5 Steps In Executing A Well-Organized Transition Plan

Unexpected requirements cause no worry when leadership is on board with a transition plan.

American Flag CU faces an urgent situation, which is best described as a multi-dimensional leadership challenge. With the CEO retiring unexpectedly, the Board must respond decisively or risk losing momentum at a critical time. On a strategic level, the Board is diverse, lacking synergy and perhaps the trust necessary to navigate its challenges. Still, it must affect an organizational transition plan efficientlyin order to instill confidence with the regulator, the staff, and ultimately the members of the credit union. As chairman of the Board, Ferling must lead by examplefor his colleagues and engage them in a higher purpose — positioning the credit union for the future.

There is an organized process for the Board to follow in a well executed transition.

Step 1 Transition Plan

The Board must rethink its strategic initiatives and build a transition plan that both facilitates a smooth shift in control and minimizes operational impact.A transition plan is different than a succession plan. It envelopes key considerations as an integrated strategy with components that include:

  • Establishing a Transition Committee to drive strategy
  • Assessing and reprioritizing current strategic initiatives
  • Determining a timeline for CEO succession and interim solutions
  • Developing a recruitment plan
  • Interviewing organizational development consultants

Step 2 Compelling Reason to Merge

During any transition of power, industry leaders take note. The Board will be approached to consider mergers as soon as the CEO retirement is announced. Before then, the Board needs to conduct a special meeting to review the pros and cons of a merger. What are the compelling reasons to consider a merger?Member value? Operational efficiency? Financial improvement? Leadership? What are the show stoppers? A name change? Board positions? There must be an enhanced member value propositionand brand promise to proceed with the merger option.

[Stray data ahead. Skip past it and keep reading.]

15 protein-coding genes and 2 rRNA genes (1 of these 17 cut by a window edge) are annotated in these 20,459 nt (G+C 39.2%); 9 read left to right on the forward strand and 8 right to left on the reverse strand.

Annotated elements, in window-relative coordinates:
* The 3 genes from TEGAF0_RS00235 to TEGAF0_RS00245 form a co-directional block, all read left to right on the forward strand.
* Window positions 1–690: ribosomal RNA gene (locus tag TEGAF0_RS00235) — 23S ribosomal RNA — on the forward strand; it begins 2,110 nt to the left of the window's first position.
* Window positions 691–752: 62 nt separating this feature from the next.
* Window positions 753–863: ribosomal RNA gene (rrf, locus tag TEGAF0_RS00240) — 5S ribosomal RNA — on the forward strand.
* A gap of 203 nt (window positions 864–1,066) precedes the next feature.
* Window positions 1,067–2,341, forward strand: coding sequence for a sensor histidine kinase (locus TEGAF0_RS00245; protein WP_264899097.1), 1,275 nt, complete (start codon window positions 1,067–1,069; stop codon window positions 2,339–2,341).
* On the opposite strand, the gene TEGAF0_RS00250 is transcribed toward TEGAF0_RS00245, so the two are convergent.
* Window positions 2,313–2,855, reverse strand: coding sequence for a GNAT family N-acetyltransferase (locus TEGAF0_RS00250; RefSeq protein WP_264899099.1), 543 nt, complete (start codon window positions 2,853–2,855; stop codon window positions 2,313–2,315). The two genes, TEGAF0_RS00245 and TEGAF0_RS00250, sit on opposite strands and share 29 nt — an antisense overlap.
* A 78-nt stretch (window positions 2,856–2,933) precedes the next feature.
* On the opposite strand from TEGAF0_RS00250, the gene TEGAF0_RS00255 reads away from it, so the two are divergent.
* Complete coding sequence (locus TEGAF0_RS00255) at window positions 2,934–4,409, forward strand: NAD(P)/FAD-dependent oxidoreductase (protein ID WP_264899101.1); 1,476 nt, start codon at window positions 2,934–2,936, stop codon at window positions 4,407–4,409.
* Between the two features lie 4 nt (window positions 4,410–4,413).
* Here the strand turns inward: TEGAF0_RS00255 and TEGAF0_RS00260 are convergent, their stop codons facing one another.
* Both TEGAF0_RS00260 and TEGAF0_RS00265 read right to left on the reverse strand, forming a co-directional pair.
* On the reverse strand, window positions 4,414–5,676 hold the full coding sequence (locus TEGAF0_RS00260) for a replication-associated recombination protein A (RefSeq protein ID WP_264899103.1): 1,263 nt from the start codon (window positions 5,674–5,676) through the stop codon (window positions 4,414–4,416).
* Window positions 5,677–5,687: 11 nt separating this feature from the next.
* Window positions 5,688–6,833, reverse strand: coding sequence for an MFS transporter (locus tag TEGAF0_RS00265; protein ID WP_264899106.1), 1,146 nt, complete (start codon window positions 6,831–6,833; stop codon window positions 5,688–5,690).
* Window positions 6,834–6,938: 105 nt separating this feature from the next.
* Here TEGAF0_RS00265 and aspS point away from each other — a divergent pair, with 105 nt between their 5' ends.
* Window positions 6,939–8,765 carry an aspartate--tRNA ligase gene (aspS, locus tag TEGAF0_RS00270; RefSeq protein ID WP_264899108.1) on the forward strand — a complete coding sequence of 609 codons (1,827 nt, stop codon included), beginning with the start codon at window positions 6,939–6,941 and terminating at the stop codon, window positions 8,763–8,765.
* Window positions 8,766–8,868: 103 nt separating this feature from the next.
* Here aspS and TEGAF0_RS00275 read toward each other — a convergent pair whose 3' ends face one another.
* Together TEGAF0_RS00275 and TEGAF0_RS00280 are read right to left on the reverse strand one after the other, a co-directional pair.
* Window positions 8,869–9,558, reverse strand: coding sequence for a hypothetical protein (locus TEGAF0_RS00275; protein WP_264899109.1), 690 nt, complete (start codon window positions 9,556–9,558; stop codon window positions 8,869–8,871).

If the Board agrees to consider mergers, a merger candidate profile should describe each candidate’s organizational culture, FOM,financial ratios, locations, leadership, etc. Using this profile, a market evaluation will determine potential candidates that may be interested and contact can be made. Even with a strong CEO candidate at the merging credit union, an external searchensures the new Board has the right leader.

Step 3 CEO Selection

Although some Boards elect to conduct a search without professional support, this is seldom the best choice, especially during these economic and regulatory times. A professional recruiter can advise on best practices and conduct a national search specific to the Board’s CEO candidate profile. A CEO selection process includes:

  • Board education on succession realities
  • Internal candidates and approach
  • CEO profile based on organizational strategic objectives
  • Compensation philosophy and market research
  • Networking, direct recruitment, candidate interviews, and evaluation
  • Benchmarking analysis and written exercises
  • Candidate packages for Board review
  • Selection process, interviews, and consultation
  • Negotiations and contract development

Step 4 Appoint an Interim CEO

The CEO selection will require four to six months. Based on the current CEO’s retirement date, the Board may need to adopt an interim solution. The Board can establish an internal teamof executives that is responsible for daily management with authority control policies in effect. There are also retired CEOs who can provide leadership short term and management service companies that provide industry leaders to your organization as a business partner service.

Step 5 Executive Coaching for the new CEO

Traditionally, retiring CEOs give the credit union a specified amount of time to mentor a new CEO, which ensures assimilation into the organization. This transition time varies withcircumstances but typically last three to six months. A variety of approaches can be used for executive coaching — onboarding is a 100-day planned process thatwill increase the new leader’s effectiveness and enhance long-term success.

In sum, the volunteer structure of credit union governance and memberownership presents both opportunities and challenges as organizations position for the future. American Flag CU must respond quickly to its leadership challenge with a well executed transition plan. The selection of a new CEO is the most importantdecision he and his Board colleagues will make as volunteers.

RETURN TO Searching for New Leadership.

June 4, 2014

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